Now, I love these old Hellens heartily; and I should be very ungrateful to them if I did not, considering all that they have taught me; and they seem to me like brothers, though they have all been dead and gone many hundred years ago. So as you must learn about them, whether you choose or not, I wish to be the first to introduce you to them, and to say, 'Come hither, children, at this blessed Christmas time, when all God's creatures should rejoice together, and bless Him who redeemed them all. Come and see old friends of mine, whom I knew long ere you were born. They are come to visit us at Christmas, out of the world where all live to God; and to tell you some of their old fairy tales, which they loved when they were young like you.'
For nations begin at first by being children like you, though they are made up of grown men. They are children at first like you--men and women with children's hearts; frank, and affectionate, and full of trust, and teachable, and loving to see and learn all the wonders round them; and greedy also, too often, and passionate and silly, as children are.
Thus these old Greeks were teachable, and learnt from all the nations round. From the Phœnicians they learnt shipbuilding, and some say letters beside; and from the Assyrians they learnt painting, and carving, and building in wood and stone; and from the Egyptians they learnt astronomy, and many things which you would not understand. In this they were like our own forefathers the Northmen, of whom you love to hear, who, though they were wild and rough themselves, were humble, and glad to learn from every one. Therefore God rewarded these Greeks, as He rewarded our forefathers, and made them wiser than the people who taught them in everything they learnt; for He loves to see men and children open- hearted, and willing to be taught; and to him who uses what he has got, He gives more and more day by day. So these Greeks grew wise and powerful, and wrote poems which will live till the world's end, which you must read for yourselves some day, in English at least, if not in Greek. And they learnt to carve statues, and build temples, which are still among the wonders of the world; and many another wondrous thing God taught them, for which we are the wiser this day.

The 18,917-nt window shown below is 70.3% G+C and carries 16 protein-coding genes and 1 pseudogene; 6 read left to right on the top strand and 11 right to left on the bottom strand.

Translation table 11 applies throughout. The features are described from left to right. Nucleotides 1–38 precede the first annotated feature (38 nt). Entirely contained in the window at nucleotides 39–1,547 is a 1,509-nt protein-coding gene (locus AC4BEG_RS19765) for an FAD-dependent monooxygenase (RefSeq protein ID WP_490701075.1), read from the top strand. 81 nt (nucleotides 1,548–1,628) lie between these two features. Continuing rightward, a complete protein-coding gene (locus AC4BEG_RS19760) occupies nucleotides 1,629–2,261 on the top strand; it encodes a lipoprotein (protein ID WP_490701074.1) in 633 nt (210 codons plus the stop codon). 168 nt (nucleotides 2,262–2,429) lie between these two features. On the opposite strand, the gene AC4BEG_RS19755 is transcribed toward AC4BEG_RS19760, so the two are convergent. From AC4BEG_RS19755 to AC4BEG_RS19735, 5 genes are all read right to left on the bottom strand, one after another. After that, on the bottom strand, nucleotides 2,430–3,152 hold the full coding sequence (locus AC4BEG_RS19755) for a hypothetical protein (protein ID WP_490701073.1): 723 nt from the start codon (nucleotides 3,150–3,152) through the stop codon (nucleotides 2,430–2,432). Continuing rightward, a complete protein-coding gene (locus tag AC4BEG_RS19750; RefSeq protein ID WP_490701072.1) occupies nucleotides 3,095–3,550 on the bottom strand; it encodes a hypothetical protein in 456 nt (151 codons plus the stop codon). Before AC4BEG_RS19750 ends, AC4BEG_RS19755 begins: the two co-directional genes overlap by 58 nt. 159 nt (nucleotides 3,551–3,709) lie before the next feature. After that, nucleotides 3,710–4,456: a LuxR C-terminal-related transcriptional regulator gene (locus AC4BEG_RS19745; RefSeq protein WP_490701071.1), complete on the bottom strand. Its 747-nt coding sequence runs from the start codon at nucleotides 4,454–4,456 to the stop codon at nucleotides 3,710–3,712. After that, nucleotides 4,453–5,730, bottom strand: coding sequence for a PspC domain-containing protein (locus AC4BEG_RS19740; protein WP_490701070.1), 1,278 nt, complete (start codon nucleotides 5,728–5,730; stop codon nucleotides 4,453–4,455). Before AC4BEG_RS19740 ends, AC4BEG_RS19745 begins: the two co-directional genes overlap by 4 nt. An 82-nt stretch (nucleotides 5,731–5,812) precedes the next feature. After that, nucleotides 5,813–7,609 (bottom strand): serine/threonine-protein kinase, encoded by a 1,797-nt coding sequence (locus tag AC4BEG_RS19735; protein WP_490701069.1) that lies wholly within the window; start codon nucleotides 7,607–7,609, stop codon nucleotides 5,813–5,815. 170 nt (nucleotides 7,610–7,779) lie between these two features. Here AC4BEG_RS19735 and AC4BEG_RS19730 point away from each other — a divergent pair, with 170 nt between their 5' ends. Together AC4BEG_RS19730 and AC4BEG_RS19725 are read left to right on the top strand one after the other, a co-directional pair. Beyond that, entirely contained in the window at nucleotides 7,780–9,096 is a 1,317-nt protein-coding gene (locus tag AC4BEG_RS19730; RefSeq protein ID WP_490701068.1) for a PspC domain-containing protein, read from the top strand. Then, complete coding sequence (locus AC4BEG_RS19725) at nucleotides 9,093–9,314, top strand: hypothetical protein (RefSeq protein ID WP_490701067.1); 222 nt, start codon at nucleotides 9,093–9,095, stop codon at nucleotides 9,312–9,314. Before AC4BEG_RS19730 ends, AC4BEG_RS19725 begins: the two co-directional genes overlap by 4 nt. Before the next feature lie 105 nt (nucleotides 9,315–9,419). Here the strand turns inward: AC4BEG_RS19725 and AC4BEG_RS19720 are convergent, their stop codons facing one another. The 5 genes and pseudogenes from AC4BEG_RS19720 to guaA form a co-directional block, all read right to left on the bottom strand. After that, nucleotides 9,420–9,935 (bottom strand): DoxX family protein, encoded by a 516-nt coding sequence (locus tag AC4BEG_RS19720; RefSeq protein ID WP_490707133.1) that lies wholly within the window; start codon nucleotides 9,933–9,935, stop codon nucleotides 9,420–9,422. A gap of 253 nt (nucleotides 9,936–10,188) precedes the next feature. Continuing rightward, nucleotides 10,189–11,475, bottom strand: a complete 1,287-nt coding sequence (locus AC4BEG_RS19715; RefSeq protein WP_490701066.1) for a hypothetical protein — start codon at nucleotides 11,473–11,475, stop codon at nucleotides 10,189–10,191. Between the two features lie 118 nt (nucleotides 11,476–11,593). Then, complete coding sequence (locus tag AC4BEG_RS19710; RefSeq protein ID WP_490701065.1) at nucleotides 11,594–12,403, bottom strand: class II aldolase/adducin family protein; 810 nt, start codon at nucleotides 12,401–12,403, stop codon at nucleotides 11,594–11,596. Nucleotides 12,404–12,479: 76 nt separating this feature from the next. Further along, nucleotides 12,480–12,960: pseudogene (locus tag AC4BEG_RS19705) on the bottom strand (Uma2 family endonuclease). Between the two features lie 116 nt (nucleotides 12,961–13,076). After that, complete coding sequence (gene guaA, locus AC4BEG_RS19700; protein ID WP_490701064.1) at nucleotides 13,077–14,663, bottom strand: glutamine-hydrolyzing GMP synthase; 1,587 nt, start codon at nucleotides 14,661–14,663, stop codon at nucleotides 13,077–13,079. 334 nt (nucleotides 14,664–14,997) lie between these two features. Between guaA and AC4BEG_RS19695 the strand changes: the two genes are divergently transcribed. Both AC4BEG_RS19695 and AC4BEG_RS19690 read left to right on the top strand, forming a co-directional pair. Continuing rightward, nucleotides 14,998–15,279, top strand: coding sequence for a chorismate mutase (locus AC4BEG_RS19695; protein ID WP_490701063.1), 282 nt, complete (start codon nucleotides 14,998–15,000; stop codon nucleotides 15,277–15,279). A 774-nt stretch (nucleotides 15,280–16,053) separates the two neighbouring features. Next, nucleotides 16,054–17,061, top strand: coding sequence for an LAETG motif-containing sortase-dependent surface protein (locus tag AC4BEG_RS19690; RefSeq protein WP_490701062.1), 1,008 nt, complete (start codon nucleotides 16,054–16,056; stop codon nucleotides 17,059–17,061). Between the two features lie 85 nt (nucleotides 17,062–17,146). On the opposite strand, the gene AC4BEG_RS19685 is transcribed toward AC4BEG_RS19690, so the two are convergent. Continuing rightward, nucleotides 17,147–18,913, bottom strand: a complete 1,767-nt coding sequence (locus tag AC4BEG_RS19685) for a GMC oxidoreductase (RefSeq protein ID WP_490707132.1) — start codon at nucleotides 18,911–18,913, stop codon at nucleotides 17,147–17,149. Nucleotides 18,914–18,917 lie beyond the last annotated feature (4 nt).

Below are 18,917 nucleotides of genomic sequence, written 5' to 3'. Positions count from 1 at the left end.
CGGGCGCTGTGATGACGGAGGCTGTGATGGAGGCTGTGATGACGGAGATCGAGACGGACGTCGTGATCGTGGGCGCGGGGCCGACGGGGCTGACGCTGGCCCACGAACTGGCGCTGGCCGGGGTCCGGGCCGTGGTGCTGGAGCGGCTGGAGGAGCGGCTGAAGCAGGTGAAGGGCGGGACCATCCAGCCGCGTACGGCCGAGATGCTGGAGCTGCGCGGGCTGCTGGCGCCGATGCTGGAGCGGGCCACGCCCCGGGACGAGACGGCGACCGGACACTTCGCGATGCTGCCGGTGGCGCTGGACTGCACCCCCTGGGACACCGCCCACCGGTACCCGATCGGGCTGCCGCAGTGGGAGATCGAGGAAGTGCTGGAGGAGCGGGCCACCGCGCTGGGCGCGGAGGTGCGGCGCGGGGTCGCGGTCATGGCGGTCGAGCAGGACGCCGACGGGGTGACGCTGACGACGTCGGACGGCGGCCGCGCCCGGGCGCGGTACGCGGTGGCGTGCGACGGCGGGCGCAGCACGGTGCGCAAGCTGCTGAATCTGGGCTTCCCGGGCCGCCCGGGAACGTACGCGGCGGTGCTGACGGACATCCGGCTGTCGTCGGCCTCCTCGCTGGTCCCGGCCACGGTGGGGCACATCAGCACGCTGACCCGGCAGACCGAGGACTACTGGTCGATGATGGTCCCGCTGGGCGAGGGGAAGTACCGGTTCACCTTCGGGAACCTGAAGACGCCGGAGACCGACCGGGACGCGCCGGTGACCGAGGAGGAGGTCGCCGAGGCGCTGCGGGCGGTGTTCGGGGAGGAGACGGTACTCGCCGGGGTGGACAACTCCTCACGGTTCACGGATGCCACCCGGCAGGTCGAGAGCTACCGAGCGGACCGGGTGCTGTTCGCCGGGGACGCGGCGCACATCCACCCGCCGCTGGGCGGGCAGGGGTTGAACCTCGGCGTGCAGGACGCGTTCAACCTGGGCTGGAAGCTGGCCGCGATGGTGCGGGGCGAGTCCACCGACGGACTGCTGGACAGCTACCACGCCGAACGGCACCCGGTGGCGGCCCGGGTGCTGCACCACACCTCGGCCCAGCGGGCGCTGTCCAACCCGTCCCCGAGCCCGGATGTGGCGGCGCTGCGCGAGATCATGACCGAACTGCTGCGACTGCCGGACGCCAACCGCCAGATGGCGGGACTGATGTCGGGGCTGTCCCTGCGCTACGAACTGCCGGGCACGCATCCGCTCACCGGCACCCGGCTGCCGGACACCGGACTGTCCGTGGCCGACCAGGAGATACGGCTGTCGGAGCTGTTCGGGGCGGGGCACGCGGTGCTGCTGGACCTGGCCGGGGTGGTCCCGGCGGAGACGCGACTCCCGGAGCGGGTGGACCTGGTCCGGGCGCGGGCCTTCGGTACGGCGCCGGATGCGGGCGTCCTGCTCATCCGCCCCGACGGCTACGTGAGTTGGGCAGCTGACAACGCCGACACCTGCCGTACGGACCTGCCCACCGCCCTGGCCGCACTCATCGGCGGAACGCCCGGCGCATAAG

For you must not fancy, children, that because these old Greeks were heathens, therefore God did not care for them, and taught them nothing.
The Bible tells us that it was not so, but that God's mercy is over all His works, and that He understands the hearts of all people, and fashions all their works. And St. Paul told these old Greeks in after times, when they had grown wicked and fallen low, that they ought to have known better, because they were God's offspring, as their own poets had said; and that the good God had put them where they were, to seek the Lord, and feel after Him, and find Him, though He was not far from any one of them. And Clement of Alexandria, a great Father of the Church, who was as wise as he was good, said that God had sent down Philosophy to the Greeks from heaven, as He sent down the Gospel to the Jews.